Stack Overflow is a community of 4.7 million programmers, just like you, helping each other.

Join them; it only takes a minute:

Sign up
Join the Stack Overflow community to:
  1. Ask programming questions
  2. Answer and help your peers
  3. Get recognized for your expertise

I am working on a project to automatically delete specific directories which are older than a day. I have got the following piece of code working:

find Directory/ -type d -name "Directory.To.Delete.*" -mtime +1 -exec rm -rf {} \;

It runs fine and deletes the directory (and contents) as expected, however it always ends with an error:

find: cannot chdir to Directory/ : No such file or directory

Is there a way to run this code without facing this error? I don't understand why this code is trying to chdir after deleting the directory.

share|improve this question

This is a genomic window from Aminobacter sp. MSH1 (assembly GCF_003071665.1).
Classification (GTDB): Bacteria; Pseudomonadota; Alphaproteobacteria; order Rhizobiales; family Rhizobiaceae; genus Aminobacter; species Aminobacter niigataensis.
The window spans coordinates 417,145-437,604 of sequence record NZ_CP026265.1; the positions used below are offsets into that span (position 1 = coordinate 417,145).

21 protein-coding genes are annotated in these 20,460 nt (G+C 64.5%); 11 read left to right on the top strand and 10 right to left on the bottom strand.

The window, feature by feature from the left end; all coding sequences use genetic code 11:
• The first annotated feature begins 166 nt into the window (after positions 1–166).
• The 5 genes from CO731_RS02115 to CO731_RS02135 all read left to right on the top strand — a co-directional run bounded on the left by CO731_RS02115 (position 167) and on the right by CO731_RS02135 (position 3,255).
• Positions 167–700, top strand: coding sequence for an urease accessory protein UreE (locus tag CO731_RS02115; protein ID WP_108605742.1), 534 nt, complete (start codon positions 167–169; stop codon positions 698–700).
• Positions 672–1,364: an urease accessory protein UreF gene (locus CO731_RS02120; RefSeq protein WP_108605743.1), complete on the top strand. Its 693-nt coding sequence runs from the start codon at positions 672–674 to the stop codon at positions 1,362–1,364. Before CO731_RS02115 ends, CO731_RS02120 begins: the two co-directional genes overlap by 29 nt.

up vote 4 down vote accepted

Add -prune before -exec; that will stop find from entering matches directories:

.... -mtime +1 -prune -exec ...
share|improve this answer

Add -depth before -type d will also stop find from entering matched directories.

# mkdir 1
# mkdir 2
# touch -d yesterday 1
# find . -depth -type d -mtime +0 -exec rm -rf {} \;
# ls

From man find:

   -prune True;  if  the file is a directory, do not descend into it. If -depth is given, false; no effect.  Because -delete implies -depth, you cannot usefully use -prune and -delete together.
share|improve this answer

Your Answer


By posting your answer, you agree to the privacy policy and terms of service.

Not the answer you're looking for? Browse other questions tagged or ask your own question.